-- Posted Tuesday, 24 December 2013 | | Disqus
Source: Brian Sylvester of The Metals Report
Forget about the gold price. Forget about the copper, zinc and nickel price. Start searching out companies that can weather another few years of recovery, because it's unlikely mining companies will get any price relief soon. Shane Nagle, a metals and mining analyst with National Bank Financial, talks with The Mining Report about what he considers necessary to carry companies through another few years of pricing pressures to smooth sailing on the other side.
The Mining Report: National Bank Financial (NBF) said in an Oct. 7 report that, when combined with its cautious near-term outlook for commodity prices, elevated multiples suggest the base metal sector is overvalued. Are there exceptions to that statement?
Shane Nagle: Since that time, we've seen a retracement in the multiples. The mining index in general remains near the upper end of historical ranges, as investor interest has gravitated toward large and midcap names with stable cash flow and strong balance sheets. Those companies are the exceptions, not only just within the base metal space, but within the mining space in general. Looking past those elevated cash flow and net asset value (NAV) multiples and focusing on companies with balance sheets sufficient to weather a prolonged downturn are the names that stand out as being most attractive.
TMR: Do you think the downturn will last several more years?
SN: Maybe downturn is the wrong phrase, but I think we're still a few years away from another rally. If I can use copper as a specific example, there's been a lot of investment on projects in the copper space throughout the past few years. About 15% or so of the current global demand is coming on-line within the next two years from the addition of several large projects (Oyu Tolgoi, Sentinel, Toromocho etc.), this is seemingly going to keep the concentrate market oversupplied throughout 2014-2015. There will probably be some general weakness in copper and base metal prices as a result of this.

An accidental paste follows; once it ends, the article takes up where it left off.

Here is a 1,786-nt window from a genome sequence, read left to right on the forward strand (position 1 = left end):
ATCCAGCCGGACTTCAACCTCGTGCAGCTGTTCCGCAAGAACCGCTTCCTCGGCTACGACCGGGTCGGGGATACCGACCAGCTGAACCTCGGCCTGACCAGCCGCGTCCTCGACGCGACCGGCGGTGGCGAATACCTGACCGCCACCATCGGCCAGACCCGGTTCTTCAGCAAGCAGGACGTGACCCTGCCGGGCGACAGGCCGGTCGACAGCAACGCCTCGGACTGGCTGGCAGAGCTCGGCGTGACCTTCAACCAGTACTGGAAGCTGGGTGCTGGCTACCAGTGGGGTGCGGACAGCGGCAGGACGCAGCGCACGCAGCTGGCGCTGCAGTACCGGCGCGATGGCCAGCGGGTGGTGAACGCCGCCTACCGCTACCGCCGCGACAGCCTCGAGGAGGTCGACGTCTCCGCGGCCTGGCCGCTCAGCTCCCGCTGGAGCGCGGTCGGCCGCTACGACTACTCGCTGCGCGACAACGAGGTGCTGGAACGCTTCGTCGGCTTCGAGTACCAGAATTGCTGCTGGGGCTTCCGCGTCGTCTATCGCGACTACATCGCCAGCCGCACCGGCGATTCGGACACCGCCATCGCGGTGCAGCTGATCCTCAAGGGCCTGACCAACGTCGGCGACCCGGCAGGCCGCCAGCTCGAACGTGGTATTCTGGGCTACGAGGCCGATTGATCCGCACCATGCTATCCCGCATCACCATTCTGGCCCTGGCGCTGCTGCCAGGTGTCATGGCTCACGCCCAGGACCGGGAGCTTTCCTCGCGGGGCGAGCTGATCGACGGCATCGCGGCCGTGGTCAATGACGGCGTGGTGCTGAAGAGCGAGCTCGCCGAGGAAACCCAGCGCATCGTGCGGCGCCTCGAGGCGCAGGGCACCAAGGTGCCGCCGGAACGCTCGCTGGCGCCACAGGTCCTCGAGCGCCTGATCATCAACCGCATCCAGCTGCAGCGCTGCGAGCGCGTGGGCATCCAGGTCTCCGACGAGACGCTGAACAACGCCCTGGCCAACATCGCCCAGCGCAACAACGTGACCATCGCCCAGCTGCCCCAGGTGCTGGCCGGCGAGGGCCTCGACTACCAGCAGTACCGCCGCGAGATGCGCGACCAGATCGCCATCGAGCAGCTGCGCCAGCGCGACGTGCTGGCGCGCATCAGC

The good news is the supply cycle tends to come in waves. Copper prices now are relatively low compared to what price levels are needed in order to make a lot of new projects economical. Projects are being canceled, delayed or suspended. Meanwhile, political factors such as permitting challenges are also pushing out production several years.
So maybe not a downturn, but certainly weaker fundamentals for a couple of years. On the other hand, things are looking pretty good long term, as a lot of the projects that would be slated to come on-line by 2017-2018 are not going to materialize in the current market environment.
TMR: Are we going to see similar sideways performance for nickel and zinc?
SN: Both nickel and zinc markets are oversupplied as well, but appear to be trending in opposite directions. There's seemingly no end to the nickel supply, the wild card being the proposed export ban on nickel laterite ores from Indonesia.
People have made the case that there's a great deal of zinc supply coming offline with the closure of the Brunswick and Perseverance mines. However, there are several additional projects, albeit smaller, coming on-line, as well as the extension of the Century and Skorpion mines in Australia and Namibia, respectively. Both markets may stay well supplied in the near term, but long-term fundamentals appear to be more supportive for zinc (which I think is the consensus view).
TMR: What's your price deck for copper, nickel and zinc for 2014?
SN: For copper we're using $3 per pound ($3/lb); zinc is $1/lb; and nickel is $7/lb. We'll be taking a closer look at updating our estimates in the weeks to come.
TMR: Could base metal producers soon be ready once again to spend money on mergers and acquisitions (M&A)?
SN: I don't think M&A is going to heat up within the base metal space. There's been so much consolidation during the last decade that there's not much out there to buy. The type of M&A that could still happen would be optimization of projects within larger mega-cap companies where they carve out assets to the mid-tiers.